In July 1913, the painter Egon Schiele moved into the holiday home of his patron and sponsor Arthur Roessler. Roessler installed his protégé in the guestroom of his summerhouse in Altmnster, the Austrian lakeside town, in the hope that he might paint him a little masterpiece for the living room. To his host’s disappointment, the artist was singularly unproductive:
One morning Roessler goes into Schiele’s room and sees Schiele sitting on the floor watching a little clockwork train set go around in a circle. Schiele switches tracks, couples and decouples while loudly imitating the noises. He can do perfect imitations of train whistles, coupling, shunting, squealing. He asks Roessler to join in. Someone has to do the announcements at the little station.
Florian Illies’ 1913: The Year Before the Storm is full of wonderful vignettes like this. You’ll find it under History, but there are no theses, no footnotes, no quotations from academic authorities; just a rather lovely work of fleeting historical tourism. In a year in which we’ve seen novelists such as Sheila Heti and Laurent Binet deliberately blurring the boundaries of fiction and non-fiction, here we have the reverse: a historian turning storyteller, breezing through a biographical panorama in a languid historic present tense.
Though we check in from time to time with the German Kaiser, the Austro-Hungarian Emperor and the doomed Archduke Franz Ferdinand, the main actors in Illies’ 1913 are not statesmen but painters, writers and poets - the figures who would become the household names of the incipient Modernist era. The travails - personal and professional - of Klimt, Kirchner, Picasso and Freud form the core of Illies’ narrative. Among the chief protagonists is a lovesick Franz Kafka, waxing self-loathing like some kind of proto-Morrissey.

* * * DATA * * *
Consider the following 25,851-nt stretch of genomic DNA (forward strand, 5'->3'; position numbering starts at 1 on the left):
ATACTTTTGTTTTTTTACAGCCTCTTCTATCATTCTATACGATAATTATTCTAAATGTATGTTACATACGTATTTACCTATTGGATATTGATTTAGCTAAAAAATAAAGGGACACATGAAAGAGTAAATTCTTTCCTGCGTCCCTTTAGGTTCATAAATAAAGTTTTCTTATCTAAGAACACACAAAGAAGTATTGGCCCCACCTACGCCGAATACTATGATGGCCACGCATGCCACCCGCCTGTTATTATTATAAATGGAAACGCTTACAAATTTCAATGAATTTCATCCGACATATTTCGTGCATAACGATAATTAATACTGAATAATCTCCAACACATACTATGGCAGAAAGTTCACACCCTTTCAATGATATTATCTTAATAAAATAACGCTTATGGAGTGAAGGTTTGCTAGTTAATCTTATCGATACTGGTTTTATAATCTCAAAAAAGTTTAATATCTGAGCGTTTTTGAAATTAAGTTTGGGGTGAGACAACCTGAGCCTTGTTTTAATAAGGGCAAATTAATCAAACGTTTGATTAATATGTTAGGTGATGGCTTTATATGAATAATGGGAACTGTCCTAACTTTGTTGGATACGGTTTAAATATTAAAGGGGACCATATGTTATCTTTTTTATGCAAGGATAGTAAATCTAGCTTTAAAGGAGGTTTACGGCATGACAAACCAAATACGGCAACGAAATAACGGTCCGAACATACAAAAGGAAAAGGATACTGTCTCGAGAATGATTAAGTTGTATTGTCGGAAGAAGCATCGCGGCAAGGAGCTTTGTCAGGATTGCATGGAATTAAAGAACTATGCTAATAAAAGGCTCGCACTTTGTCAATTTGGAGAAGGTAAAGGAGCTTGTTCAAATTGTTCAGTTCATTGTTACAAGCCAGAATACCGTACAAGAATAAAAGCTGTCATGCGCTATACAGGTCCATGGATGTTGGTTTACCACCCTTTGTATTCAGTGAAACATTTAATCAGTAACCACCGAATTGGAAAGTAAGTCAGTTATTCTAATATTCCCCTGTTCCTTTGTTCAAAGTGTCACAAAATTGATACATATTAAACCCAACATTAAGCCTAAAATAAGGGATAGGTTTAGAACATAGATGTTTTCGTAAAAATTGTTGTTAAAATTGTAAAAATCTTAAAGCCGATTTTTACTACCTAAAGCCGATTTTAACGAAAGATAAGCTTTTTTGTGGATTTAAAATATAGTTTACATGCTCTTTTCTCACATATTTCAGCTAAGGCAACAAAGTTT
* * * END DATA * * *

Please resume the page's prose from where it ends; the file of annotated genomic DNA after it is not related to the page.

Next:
Affectionately laconic and laced with glib humour - we are periodically reminded that ‘there is still no sign of the Mona Lisa’ following its theft early in the year - 1913 is an unusual beast. It is written in the vein of a social history, but its subjects are a gaggle of truly exceptional people. The principal focus is on Berlin and Vienna, the twin headquarters of the Modernist government-in-waiting. The United States, the country that will define the century once Europe is through destroying itself, appears only in flickers (Charlie Chaplin signs his first film deal with; Burt Lancaster is born; etc.) - a deft rendering of its emergent status at that time.
Vienna continued to leave its imprint on the 20th Century long after its heyday, in the form of a rich cosmopolitan diaspora of important intellectuals - the likes of EH Gombrich and Eric Hosbbawm, to give just two very famous examples - but its appeal today rests largely on the nostalgic memory of that earlier time. And contemporary Berlin, for all its tremendous purchase, is unlikely to leave its mark on history in quite the same way. In the intervening century, the centre of gravity first shifted - to America - and then gradually flattened out. In 2013, there is no metropolitan hub that can lay claim to a stature equivalent to Berlin and Vienna a century ago. Perhaps the closest thing we have to an era-defining cultural metropolis exists, not in geographical space, but in the boundless digital expanse of the World Wide Web.